Taftoon – Persian Wholemeal Flat Bread Recipe

Welcome to my kitchen where I am going to share with you my recipe for Taftoon – Persian Wholemeal Flat Bread. Taftoon is a traditional Persian flatbread that is perfect for any meal. It is soft and tender, with a slightly sweet and nutty flavor that comes from the whole wheat flour.

I have been making Taftoon for many years, and it’s a staple in my kitchen. This recipe is easy to make and requires only a few simple ingredients. It’s also a healthier option since it’s made with whole wheat flour, which is high in fiber and nutrients.

In this recipe article, I will guide you step-by-step through the process of making Taftoon. I will also provide you with tips, substitutions, and variations to help you customize the recipe to your liking.

So, whether you are a seasoned baker or a beginner, I encourage you to try making Taftoon. You’ll be surprised at how easy it is to make and how delicious it tastes. Once you try it, I guarantee it will become a regular in your kitchen too.

Why You’ll Love This Recipe

Taftoon - Persian Wholemeal Flat Bread
Taftoon – Persian Wholemeal Flat Bread

If you’re a fan of flatbreads and are looking for a new recipe to try out, then this Persian wholemeal flatbread, also known as Taftoon, is definitely worth a shot. Not only is it simple to make, but it also yields a deliciously light and chewy bread that’s perfect for accompanying any meal.

One of the things I love about this recipe is that it uses a combination of whole wheat flour and all-purpose flour. This not only adds some heartiness to the bread but also gives it a lighter texture that is perfect for scooping up sauces and dips. Plus, using whole wheat flour adds some extra nutrition to the bread that you won’t find in other flatbreads.

Another great thing about this recipe is that it uses active dry yeast, which helps to leaven the bread and give it a soft, fluffy texture. Plus, the recipe calls for dissolving the yeast in warm water, which helps to activate it and ensure that your bread will rise properly.

And if you’re worried that making flatbread might be too difficult, don’t be! This recipe is straightforward and easy to follow, even for beginners. All you need is a large mixing bowl, a bit of patience while the dough rises, and a hot skillet to cook the bread on.

Overall, this Persian wholemeal flatbread is a delicious and versatile recipe that you’ll love adding to your repertoire. Whether you’re serving it with hummus and veggies, using it as a wrap for sandwiches, or simply enjoying it on its own, this bread is sure to become a new favorite in your kitchen.

Ingredient List

Before we start with the recipe, let’s take a look at the ingredients list. You will need active dry yeast, whole wheat flour, all-purpose flour, salt, and water. The combination of these ingredients creates the perfect dough for our delicious Taftoon Persian Wholemeal Flat Bread.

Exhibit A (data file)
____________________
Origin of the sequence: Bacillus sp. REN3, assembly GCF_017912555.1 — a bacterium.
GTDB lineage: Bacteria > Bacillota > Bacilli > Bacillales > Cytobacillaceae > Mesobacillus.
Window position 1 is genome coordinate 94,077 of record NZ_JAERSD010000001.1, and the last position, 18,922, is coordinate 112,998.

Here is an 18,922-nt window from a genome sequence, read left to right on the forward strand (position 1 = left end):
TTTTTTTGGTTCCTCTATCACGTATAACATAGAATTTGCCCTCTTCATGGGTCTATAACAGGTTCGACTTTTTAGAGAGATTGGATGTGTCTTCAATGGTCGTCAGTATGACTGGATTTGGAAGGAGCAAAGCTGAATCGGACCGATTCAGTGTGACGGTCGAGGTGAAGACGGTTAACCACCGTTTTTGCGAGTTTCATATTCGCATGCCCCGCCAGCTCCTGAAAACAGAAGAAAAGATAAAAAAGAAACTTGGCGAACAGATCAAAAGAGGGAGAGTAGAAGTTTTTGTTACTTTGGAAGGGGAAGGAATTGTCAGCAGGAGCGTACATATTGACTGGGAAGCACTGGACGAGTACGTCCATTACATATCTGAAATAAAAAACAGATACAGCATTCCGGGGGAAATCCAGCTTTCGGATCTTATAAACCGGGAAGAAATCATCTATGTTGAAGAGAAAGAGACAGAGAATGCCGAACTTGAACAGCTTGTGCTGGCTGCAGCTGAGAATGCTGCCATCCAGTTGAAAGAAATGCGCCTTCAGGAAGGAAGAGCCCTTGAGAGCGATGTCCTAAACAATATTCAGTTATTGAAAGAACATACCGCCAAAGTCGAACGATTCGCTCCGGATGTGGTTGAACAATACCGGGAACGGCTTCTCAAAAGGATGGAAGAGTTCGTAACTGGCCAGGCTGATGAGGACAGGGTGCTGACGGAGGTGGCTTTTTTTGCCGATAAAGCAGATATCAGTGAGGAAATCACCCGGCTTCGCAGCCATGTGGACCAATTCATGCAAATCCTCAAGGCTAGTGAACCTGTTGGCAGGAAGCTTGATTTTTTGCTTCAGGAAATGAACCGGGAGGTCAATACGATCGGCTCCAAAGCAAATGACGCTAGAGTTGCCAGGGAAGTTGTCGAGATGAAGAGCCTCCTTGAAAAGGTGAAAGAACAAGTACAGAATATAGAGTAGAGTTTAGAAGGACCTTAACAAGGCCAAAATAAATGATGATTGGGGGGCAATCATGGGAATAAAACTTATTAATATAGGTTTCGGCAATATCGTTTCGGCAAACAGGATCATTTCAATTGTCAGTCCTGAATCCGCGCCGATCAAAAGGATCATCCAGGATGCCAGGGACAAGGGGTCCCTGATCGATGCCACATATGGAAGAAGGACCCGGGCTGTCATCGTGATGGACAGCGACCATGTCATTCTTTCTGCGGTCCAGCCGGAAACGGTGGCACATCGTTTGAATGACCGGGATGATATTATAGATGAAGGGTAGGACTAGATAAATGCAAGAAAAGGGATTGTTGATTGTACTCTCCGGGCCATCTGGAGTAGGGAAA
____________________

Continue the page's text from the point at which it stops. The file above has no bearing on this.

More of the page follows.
Here’s a detailed list of the ingredients you’ll need:


  • 1 package of active dry yeast
  • 2 cups of whole wheat flour
  • 1 1/2 cups of all-purpose flour
  • 1 1/2 teaspoons of salt
  • 1 1/4 cups of warm water (divided)

Make sure to have all ingredients at room temperature before starting. Also, remember to check the expiration date of the yeast before using it.

The Recipe How-To

Step 1: Sift the flours

In a large mixing bowl, sift 2 cups of whole wheat flour and 1 cup of all-purpose flour. This will ensure that the flours are evenly mixed and will make for a smoother dough.

Step 2: Dissolve the yeast

In a separate bowl, dissolve 1 tsp of active dry yeast in 1/4 cup of warm water. Make sure the water is not too hot or it will kill the yeast. Let the mixture sit for 5 minutes until it becomes frothy.

Step 3: Add the yeast mixture to the flour

Make a well in the center of the flour mixture, and pour in the yeast mixture. Then add 1 1/2 cups of warm water and 1 tsp of salt. Mix until you have a sticky dough.

Step 4: Knead the dough

Sprinkle some flour on a clean surface and turn the dough out onto it. Knead the dough for 8-10 minutes until it becomes smooth and elastic.

Step 5: Let the dough rise

Form the dough into a ball and place it in a large, lightly oiled bowl. Cover the bowl with a damp cloth and let the dough rise for about 2 hours or until it has doubled in size.

Step 6: Preheat the oven

Preheat your oven to 425°F (220°C). Place a baking sheet or a pizza stone in the oven to heat up.

Step 7: Shape the dough

Punch down the dough to remove any air pockets. Divide the dough into 6-8 pieces and shape each piece into a flat round. Place the rounds on a floured surface and cover them with a damp cloth. Let them rest for 15-20 minutes.

Step 8: Bake the taftoon

Carefully transfer the rounds to the hot baking sheet or pizza stone. Bake for about 10-12 minutes, or until the bread is golden brown and crispy.

Step 9: Cool and serve

Remove the bread from the oven and let it cool on a wire rack for a few minutes. Serve the taftoon warm or at room temperature.

Enjoy your freshly baked Persian wholemeal flatbread!

Substitutions and Variations

While the traditional Taftoon recipe calls for a specific set of ingredients, there are several substitutions and variations that you can make to suit your preferences or dietary restrictions. Here are some of my favorite substitutions and variations for the Taftoon recipe: